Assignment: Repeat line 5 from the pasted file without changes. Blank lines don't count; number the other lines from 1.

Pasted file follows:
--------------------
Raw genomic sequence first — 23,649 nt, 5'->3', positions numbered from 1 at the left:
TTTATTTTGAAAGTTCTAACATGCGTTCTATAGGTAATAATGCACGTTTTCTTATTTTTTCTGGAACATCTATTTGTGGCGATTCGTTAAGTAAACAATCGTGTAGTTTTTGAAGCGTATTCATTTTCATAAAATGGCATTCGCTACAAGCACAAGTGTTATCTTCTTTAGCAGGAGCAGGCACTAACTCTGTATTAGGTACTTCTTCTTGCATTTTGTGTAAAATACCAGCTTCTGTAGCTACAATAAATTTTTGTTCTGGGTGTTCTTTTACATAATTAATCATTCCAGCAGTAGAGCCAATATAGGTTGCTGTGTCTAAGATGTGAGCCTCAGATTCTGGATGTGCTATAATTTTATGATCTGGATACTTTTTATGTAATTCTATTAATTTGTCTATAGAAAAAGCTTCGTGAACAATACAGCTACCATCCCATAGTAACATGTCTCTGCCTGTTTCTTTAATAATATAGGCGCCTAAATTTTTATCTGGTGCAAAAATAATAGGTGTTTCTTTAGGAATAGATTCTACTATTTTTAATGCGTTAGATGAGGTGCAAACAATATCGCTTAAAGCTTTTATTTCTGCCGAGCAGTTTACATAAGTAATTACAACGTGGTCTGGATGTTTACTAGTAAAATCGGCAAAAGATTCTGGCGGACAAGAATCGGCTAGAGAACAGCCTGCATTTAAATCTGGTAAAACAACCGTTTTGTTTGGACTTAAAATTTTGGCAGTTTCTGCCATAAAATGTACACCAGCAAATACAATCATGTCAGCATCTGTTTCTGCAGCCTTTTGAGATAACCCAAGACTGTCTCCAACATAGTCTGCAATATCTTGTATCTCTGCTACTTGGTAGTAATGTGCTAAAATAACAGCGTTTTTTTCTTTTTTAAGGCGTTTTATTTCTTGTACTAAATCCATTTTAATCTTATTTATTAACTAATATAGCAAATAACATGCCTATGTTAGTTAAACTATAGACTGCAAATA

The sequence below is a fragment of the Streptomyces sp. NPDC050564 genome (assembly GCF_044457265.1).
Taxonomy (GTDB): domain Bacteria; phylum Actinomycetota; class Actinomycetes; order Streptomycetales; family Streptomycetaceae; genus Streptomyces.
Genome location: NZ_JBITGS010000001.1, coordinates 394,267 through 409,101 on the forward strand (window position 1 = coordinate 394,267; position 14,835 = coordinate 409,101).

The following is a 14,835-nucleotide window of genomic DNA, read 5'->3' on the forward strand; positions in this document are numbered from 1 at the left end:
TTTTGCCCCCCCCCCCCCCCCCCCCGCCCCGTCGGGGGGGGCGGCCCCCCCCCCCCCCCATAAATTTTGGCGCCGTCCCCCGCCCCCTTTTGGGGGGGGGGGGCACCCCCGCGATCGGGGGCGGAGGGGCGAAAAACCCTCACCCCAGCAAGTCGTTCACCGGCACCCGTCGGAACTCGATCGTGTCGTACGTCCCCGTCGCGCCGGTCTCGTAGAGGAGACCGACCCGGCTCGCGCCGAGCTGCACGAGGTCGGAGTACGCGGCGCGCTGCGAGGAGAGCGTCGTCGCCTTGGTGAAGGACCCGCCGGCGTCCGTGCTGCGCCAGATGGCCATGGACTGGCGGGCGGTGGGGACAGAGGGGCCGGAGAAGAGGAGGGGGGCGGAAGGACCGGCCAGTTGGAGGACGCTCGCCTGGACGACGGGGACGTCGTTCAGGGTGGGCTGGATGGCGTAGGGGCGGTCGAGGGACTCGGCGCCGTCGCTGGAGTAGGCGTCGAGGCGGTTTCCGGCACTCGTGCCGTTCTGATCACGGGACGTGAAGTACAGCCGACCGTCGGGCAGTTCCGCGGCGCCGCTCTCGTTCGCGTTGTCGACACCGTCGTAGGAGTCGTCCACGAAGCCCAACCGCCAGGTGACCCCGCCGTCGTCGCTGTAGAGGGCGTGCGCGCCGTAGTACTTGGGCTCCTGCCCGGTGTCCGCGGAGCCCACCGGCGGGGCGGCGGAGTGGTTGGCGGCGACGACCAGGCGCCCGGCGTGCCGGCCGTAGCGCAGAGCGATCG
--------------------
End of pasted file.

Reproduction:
Genome location: NZ_JBITGS010000001.1, coordinates 394,267 through 409,101 on the forward strand (window position 1 = coordinate 394,267; position 14,835 = coordinate 409,101).